Saturday, November 14, 2009

Medium Access Control | WiMAX Operation

Medium access control is the process used by communication devices to gain access to a shared communications medium or channel. The methods for controlling access to WiMAX systems may be assigned (“non-contention based”) or random (“contention based”).

When the WiMAX system uses contention free access control the subscriber station must wait for polling messages before responding. If contention based access control is used (e.g. best effort service), the subscriber device must compete for access to send its packets. The WiMAX system can mix contention free and contention based access on the same radio channel.

Contention free access is provided by defining time periods that specific devices will use when communicating with the system. Because all the devices listening to the WiMAX radio channel can hear these messages, devices will not transmit during the assigned time periods.

Contention based access is provided through the use of contention slots and the collision sense multiple access (CSMA) process. The WiMAX channel descriptors define specific time periods (“contention slots”) that contention based WiMAX devices must use when accessing the WiMAX system. Contention slots are dedicated time intervals (time slots) on a communication channel that can be used to allow devices to randomly request service from a system.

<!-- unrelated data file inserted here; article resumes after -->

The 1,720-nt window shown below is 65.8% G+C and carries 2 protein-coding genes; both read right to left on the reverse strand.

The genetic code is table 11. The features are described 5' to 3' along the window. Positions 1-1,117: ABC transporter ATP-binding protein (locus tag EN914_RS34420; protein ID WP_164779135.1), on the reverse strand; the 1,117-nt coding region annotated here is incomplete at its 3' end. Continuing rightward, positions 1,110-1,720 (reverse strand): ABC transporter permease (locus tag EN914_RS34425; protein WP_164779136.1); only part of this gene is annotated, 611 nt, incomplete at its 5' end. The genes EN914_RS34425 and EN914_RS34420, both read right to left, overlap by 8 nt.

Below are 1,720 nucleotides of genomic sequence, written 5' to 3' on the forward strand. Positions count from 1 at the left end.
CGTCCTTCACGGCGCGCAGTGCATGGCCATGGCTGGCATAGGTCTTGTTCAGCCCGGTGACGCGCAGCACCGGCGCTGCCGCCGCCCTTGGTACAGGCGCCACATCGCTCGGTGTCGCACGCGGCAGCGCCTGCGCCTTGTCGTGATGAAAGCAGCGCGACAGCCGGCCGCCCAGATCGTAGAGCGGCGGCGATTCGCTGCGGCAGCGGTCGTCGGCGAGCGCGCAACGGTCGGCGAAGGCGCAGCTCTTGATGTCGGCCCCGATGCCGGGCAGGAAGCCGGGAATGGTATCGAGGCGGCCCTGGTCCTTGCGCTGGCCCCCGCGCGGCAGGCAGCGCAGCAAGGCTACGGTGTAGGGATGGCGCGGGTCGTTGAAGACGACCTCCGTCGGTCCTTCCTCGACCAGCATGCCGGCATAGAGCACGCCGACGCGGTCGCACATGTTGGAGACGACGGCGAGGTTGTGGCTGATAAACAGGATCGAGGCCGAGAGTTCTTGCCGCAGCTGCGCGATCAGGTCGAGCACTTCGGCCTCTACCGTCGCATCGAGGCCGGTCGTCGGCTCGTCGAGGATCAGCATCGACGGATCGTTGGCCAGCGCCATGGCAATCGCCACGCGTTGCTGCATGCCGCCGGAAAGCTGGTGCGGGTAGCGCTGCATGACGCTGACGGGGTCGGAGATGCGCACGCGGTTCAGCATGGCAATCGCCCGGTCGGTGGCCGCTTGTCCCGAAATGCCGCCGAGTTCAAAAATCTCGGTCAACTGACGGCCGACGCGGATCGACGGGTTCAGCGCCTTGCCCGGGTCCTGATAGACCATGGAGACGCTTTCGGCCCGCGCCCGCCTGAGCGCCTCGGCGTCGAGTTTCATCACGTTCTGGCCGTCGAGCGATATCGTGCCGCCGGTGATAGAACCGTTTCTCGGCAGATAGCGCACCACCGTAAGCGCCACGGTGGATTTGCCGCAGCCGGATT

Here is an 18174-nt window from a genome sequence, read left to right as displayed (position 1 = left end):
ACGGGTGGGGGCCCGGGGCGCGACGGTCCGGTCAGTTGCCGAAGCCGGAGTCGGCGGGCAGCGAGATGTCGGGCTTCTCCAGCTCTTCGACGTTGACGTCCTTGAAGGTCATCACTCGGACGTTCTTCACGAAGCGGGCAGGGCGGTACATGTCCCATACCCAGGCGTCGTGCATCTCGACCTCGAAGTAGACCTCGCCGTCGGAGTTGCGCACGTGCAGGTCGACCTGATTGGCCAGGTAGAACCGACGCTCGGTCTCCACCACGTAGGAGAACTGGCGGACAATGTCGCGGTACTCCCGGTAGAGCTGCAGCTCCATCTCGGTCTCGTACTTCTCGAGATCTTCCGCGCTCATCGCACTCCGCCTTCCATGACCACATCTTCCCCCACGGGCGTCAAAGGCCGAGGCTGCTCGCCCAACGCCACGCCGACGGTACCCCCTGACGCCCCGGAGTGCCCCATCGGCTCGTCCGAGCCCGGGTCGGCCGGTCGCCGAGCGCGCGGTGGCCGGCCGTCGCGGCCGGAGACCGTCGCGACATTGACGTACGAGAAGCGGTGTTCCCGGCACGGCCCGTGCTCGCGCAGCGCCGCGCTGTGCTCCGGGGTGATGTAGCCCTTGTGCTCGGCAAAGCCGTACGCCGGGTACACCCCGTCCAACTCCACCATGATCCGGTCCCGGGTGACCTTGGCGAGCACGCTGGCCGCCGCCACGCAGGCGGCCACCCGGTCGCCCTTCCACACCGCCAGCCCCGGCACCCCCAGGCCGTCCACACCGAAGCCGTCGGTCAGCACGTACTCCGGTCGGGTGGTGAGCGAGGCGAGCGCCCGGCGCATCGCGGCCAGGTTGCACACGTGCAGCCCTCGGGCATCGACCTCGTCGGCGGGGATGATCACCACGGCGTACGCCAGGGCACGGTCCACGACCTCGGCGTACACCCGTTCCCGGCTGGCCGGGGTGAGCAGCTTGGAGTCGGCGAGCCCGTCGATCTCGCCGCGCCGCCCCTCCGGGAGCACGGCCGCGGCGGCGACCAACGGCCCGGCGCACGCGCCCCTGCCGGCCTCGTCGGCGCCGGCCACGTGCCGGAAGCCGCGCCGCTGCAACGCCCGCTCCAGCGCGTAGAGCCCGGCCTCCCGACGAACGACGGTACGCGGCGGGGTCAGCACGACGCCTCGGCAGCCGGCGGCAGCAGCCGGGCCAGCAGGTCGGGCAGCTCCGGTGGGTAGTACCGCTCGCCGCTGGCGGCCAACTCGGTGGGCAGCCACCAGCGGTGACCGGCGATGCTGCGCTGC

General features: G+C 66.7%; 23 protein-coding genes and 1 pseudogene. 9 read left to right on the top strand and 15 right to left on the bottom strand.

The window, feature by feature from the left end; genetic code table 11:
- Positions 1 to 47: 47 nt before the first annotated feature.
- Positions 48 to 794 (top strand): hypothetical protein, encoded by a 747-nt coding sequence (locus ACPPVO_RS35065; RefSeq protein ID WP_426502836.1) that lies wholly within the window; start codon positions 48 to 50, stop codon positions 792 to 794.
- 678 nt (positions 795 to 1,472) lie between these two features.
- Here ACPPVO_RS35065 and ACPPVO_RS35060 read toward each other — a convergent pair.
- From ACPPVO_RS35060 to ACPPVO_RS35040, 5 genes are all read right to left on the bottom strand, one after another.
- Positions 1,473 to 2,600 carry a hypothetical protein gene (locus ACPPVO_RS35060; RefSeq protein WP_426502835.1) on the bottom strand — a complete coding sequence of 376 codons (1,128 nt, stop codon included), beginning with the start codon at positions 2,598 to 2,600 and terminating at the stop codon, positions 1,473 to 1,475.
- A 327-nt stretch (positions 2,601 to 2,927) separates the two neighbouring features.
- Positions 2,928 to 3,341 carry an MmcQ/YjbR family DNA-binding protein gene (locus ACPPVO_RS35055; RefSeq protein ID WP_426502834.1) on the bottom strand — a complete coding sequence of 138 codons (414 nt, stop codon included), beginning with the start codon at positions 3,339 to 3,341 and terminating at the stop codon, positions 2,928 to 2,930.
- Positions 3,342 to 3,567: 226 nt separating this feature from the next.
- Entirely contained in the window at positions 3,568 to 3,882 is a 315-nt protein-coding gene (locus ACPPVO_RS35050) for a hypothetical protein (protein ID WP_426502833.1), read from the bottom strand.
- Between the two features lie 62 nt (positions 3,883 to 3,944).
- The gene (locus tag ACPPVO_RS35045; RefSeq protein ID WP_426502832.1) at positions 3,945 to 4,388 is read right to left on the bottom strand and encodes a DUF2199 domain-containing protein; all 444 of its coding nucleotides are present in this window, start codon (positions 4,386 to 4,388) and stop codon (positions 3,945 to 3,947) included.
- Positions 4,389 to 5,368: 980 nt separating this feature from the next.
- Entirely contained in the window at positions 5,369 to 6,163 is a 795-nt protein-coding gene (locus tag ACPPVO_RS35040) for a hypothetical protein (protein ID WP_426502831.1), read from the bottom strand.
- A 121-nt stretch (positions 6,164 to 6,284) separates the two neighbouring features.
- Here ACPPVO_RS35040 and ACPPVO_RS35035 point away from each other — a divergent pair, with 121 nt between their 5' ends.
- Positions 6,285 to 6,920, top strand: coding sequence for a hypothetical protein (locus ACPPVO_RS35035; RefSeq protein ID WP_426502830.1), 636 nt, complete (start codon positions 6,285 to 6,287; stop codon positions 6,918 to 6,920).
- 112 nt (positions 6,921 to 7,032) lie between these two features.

When contention based WiMAX subscriber stations access the system, they first obtain the contention time slot interval and the system access parameters (e.g. initial access transmit power level). After the contention slot time period has started, the subscriber station begins to transmit an access message at a low RF power level. If the subscriber station hears a positive response to its access request message, it can transmit its package. If the subscriber device does not hear a response (e.g. another device has transmitted at the same time), it must stop transmitting and wait a random amount of time before attempting to access the system again. Each time the device attempts to access the system and fails, it must wait a longer amount of time before attempting to access the system again. This prevents the possibility of many collisions between devices that are attempting to access the system at approximately the same time.

Figure 1 illustrates how the WiMAX system can mix contention free and contention based access control on a WiMAX radio channel. This diagram shows that the downlink channel contains downlink and uplink descriptor messages that define when subscriber stations are allowed to transmit. For unicast polled devices (contention free), they are assigned specific time periods to transmit from a polling message. For multicast polled, broadcast polled or best effort devices (contention based), they compete during the contention time slot periods.

Figure 1: WiMax Access Control
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